Appropriate use of laboratory test requests in the emergency department: a multilevel intervention

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Laboratory test requests in the emergency department (ED) are increasing worldwide. We evaluated whether a multilevel intervention on the basis of the optimization of test profiles and educational meetings with physicians could reduce the number of tests ordered.

Patients and methods

In a single-center before and after study design, the 8-month intervention period was compared with the 8-month preintervention period. Laboratory test profiles were reduced from 6 to 2 and the number of tests in each profile was reduced by 50%. All physicians received education about the costs and appropriate use of the tests. Primary outcomes were the number of laboratory blood tests and their costs, with a focus on high-cost tests. Secondary outcomes were ED and laboratory performances (patients’ waiting time, number of deaths in ED, re-entry, laboratory turn-around time, and add-on tests).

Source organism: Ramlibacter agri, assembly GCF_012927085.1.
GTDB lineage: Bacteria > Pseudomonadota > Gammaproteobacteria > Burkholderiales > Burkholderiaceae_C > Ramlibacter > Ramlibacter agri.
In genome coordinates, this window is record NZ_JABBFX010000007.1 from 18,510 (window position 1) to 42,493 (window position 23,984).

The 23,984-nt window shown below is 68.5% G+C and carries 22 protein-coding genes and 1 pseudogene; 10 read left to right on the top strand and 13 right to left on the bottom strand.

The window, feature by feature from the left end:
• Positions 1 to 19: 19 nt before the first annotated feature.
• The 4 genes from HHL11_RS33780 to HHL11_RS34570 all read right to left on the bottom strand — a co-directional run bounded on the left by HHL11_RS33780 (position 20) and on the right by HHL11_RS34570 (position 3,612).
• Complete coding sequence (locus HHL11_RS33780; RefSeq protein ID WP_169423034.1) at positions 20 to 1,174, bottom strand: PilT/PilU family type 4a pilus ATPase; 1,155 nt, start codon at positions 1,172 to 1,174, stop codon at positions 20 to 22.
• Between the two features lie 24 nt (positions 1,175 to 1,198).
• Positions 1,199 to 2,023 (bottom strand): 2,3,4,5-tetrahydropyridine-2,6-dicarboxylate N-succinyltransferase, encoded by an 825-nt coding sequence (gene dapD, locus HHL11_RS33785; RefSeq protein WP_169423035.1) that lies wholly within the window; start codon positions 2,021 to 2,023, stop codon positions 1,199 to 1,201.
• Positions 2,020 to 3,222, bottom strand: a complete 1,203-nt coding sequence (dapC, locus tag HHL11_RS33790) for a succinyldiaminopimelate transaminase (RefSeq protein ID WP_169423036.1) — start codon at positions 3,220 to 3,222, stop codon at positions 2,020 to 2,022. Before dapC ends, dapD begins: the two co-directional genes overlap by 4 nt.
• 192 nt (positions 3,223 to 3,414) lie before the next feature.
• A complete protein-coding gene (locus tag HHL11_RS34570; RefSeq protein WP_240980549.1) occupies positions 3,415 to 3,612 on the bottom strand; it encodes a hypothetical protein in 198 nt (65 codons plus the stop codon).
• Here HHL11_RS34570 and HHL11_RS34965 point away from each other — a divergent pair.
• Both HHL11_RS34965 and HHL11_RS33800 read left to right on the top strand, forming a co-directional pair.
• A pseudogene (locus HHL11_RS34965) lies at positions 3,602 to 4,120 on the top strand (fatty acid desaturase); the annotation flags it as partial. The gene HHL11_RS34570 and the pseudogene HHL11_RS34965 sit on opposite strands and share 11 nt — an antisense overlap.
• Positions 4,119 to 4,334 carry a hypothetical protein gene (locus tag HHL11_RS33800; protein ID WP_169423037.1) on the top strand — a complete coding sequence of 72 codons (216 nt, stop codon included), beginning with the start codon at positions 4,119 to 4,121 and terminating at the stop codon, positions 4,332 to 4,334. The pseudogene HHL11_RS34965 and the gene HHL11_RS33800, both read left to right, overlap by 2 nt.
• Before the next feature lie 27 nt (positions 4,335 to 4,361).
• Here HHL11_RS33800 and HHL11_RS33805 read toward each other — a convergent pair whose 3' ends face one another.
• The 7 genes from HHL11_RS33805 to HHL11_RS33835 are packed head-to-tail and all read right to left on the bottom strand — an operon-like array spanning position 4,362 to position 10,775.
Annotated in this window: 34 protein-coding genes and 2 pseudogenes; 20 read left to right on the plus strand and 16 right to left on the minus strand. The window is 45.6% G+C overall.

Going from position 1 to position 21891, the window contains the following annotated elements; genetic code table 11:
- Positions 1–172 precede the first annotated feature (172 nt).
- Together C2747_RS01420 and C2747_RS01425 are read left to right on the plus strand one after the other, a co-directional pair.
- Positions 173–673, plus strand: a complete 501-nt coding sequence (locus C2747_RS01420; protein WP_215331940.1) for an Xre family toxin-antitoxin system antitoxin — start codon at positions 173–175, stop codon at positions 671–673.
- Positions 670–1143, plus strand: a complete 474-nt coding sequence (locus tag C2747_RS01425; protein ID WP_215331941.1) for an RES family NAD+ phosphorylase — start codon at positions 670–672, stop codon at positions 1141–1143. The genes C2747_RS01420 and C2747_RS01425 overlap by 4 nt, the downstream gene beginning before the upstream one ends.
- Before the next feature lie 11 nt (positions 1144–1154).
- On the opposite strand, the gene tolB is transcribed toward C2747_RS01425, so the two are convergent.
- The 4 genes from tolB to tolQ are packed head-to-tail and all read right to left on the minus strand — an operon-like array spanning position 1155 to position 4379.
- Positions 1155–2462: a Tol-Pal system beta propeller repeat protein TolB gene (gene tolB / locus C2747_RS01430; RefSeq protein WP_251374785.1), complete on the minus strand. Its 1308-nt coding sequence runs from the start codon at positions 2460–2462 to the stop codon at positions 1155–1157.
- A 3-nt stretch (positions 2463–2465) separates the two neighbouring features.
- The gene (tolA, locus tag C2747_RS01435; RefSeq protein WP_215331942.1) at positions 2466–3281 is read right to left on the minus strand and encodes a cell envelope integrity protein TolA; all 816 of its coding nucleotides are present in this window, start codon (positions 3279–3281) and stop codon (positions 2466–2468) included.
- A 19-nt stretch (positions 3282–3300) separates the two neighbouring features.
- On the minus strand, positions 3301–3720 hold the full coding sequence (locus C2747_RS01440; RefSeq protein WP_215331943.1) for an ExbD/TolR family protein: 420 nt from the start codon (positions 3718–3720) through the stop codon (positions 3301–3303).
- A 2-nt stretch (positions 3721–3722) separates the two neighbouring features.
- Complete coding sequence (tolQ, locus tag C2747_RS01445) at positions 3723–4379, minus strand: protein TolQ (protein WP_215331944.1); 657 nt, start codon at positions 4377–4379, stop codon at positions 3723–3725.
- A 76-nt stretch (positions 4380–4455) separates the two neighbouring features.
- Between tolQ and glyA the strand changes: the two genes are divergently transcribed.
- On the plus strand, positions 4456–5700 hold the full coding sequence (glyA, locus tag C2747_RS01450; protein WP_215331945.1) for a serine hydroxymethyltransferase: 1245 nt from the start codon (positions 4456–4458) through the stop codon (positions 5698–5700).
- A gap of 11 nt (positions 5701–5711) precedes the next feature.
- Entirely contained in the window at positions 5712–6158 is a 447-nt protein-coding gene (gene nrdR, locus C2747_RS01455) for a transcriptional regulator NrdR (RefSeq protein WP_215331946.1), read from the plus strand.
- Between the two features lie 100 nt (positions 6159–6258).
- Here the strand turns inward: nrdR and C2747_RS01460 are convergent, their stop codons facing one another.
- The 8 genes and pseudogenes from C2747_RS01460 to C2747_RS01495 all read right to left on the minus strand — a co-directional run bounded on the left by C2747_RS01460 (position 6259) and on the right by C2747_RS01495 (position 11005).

Overall, 61 976 and 61 154 patients were evaluated, respectively, during the intervention and the preintervention period. Laboratory blood test requests were decreased by 207 637 (−36.3%) in the intervention period (P<0.05), which corresponds to a reduction of 337.3 tests/100 patients. Costs were decreased by 608 079€ (−29.6%, P<0.05), leading to a cost reduction of 981.2€/100 patients. High-cost test requests decreased by 11 457 (−27.3%) and contributed toward the overall reduction in costs with 197 206€ (−30.5%). No significant differences were found in ED and laboratory performances between intervention and preintervention periods.


Optimization of test profiles and education on the costs and appropriate use of the tests significantly reduced laboratory test ordering and costs without affecting ED and laboratory performances.

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